As part of Design Lab#4, the Kunstgewerbemuseum is cooperating with the Italian Embassy in Berlin to organize a pop-up exhibition dedicated to the work of the DESIS Network, which was founded by Italian design theorist Ezio Manzini in 2008.

Following the guiding principle „Design for Social Innovation and Sustainability“, the DESIS Network’s ambition is to promote design schools as agents of change. Collaborating with design schools all over the world, students work on different projects in the DESIS Labs to develop Ideas about social innovation, participatory cities and creative communities. The DESIS Labs act as real-life-laboratories where designers research topics that the society of tomorrow will have to cope with.

In order to achieve a form of social design, traditional forms of design must be rethought. It is especially important to Ezio Manzini that designers develop a clear stance regarding global challenges and strengthen collaborative concepts.

The exhibition presents a selection of the diverse work of the DESIS Labs, focusing on the topic of urban design. The discourse can be split into four key areas: Design for social cohesion, Design for regenerating Commons, Design for urban production and Design for urban infrastructure. Marking the beginning of the exhibition, Ezio Manzini will give a lecture titled „Design for collaborative cities – Weaving people and places in fluid urban spaces“.

This category encompasses projects that concern themselves with the design of interventions in public spaces. Urban development that focuses on the social issues can overcome prejudices and break down communication barriers. Through strategic interventions designers as well as residents can introduce vitality into their city, provoke social interaction and reappropriate urban spaces. As an example, the temporary infrastructure “Slow Down, Stop, and Stay” on the Plaça dels Àngels in Barcelona developed at DESIS lab Elisava shows us an attempt to create a more inviting public space.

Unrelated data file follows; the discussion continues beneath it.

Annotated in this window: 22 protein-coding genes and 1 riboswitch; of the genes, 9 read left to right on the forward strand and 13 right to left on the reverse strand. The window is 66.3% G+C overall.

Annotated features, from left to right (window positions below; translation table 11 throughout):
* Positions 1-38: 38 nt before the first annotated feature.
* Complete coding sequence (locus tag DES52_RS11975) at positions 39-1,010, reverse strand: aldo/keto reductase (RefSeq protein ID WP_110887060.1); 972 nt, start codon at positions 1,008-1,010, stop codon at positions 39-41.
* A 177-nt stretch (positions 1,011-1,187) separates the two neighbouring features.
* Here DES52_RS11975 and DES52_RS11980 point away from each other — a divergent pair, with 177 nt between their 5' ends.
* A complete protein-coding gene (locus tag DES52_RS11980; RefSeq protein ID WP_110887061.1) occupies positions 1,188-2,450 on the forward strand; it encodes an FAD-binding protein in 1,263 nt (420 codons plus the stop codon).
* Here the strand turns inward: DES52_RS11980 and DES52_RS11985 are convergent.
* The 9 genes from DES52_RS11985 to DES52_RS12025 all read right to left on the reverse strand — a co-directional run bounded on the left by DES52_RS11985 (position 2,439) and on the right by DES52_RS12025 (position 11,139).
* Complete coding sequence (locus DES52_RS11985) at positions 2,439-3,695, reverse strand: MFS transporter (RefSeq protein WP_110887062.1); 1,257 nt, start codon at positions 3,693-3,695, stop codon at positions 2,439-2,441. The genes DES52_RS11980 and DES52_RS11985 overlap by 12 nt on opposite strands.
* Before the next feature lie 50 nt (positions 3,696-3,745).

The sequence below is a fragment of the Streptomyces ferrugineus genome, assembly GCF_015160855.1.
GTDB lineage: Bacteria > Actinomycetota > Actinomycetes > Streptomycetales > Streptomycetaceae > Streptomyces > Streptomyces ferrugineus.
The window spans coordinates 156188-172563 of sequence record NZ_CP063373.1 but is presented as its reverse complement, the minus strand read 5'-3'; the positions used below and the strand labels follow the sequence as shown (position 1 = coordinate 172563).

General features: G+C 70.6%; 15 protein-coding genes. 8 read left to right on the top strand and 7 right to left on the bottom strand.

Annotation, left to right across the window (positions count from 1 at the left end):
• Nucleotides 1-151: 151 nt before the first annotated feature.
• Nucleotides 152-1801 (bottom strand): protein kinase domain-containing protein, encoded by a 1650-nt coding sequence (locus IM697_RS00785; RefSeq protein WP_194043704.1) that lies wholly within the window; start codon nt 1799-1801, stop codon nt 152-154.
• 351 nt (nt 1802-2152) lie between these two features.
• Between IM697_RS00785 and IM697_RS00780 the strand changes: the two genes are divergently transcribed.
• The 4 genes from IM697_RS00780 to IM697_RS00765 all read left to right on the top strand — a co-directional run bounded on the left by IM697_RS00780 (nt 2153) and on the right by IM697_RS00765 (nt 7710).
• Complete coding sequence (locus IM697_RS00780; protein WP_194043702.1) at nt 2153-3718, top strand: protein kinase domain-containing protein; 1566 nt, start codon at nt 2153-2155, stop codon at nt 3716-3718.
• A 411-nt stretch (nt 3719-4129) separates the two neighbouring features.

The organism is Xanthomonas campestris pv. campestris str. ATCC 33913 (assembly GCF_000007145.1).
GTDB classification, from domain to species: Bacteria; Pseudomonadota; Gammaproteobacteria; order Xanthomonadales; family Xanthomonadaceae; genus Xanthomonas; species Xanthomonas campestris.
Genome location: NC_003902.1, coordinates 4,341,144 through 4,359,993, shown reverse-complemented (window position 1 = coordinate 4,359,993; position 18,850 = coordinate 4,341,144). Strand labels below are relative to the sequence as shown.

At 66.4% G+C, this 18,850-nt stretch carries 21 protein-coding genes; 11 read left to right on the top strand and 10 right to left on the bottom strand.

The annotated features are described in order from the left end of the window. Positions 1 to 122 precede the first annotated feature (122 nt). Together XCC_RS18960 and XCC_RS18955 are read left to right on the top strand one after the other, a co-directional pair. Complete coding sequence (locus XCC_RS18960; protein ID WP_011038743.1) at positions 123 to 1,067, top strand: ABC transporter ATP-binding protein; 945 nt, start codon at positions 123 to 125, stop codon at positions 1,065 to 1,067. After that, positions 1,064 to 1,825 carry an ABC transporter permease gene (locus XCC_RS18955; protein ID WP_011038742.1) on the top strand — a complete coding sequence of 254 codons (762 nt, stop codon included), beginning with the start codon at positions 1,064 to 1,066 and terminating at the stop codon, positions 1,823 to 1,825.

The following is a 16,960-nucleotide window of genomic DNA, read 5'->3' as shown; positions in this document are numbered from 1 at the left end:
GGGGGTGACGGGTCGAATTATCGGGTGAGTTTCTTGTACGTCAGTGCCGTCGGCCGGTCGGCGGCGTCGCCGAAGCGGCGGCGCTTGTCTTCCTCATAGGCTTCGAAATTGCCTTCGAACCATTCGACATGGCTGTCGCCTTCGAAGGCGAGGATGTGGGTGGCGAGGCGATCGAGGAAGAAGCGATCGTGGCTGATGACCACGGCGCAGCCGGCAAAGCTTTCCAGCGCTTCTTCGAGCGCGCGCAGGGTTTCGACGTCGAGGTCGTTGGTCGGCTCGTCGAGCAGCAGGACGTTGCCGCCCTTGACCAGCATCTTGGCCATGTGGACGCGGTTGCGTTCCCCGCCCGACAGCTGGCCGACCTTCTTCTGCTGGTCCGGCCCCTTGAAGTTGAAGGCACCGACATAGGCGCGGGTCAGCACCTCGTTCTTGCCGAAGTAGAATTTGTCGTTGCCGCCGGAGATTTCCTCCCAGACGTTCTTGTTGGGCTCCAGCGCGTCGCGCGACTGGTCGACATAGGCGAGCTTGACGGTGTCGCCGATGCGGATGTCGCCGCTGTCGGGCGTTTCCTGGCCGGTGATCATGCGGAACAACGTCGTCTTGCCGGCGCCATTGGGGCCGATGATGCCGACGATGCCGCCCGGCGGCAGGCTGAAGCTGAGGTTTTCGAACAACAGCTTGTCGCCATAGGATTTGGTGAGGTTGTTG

Urban planning projects working site specifically and in close collaboration with the community enrich the scenario of the city as an urban common. Aided by co-design processes and community-building strategies, a variety of tools and skills can be developed. Following a multi-disciplinary approach, the DESIS Lab at Carnegie Mellon University in the United Stated helps to improve access to health care and food for many people in Pittsburgh.

Some of the projects presented in the exhibition attempt to establish a regenerative circular economy within cities. One of them is the ReTuren project in Sweden. The re- and upcycling centre simultaneously acts as a platform for long-term cooperation, shared ownership and responsibility of the many. Above all, new value chains, innovative forms of social networks and sustainability must be promoted. For that to be achieved, smaller companies, organizations, workshops and many other players have to be integrated into the overall "city" scenario.

Digital platforms as urban infrastructure? If the city is perceived as a series of ecosystems in which a multitude of communities and social networks thrive, design can serve to generate new forms of material and immaterial infrastructure. The Tsinghua DESIS Lab in China initiated a project called Lettuce House. It is one of the participative projects shown in the exhibition that aims to organize new forms of economic activity on one hand and create conditions for cooperation and initiatives to flourish on the other.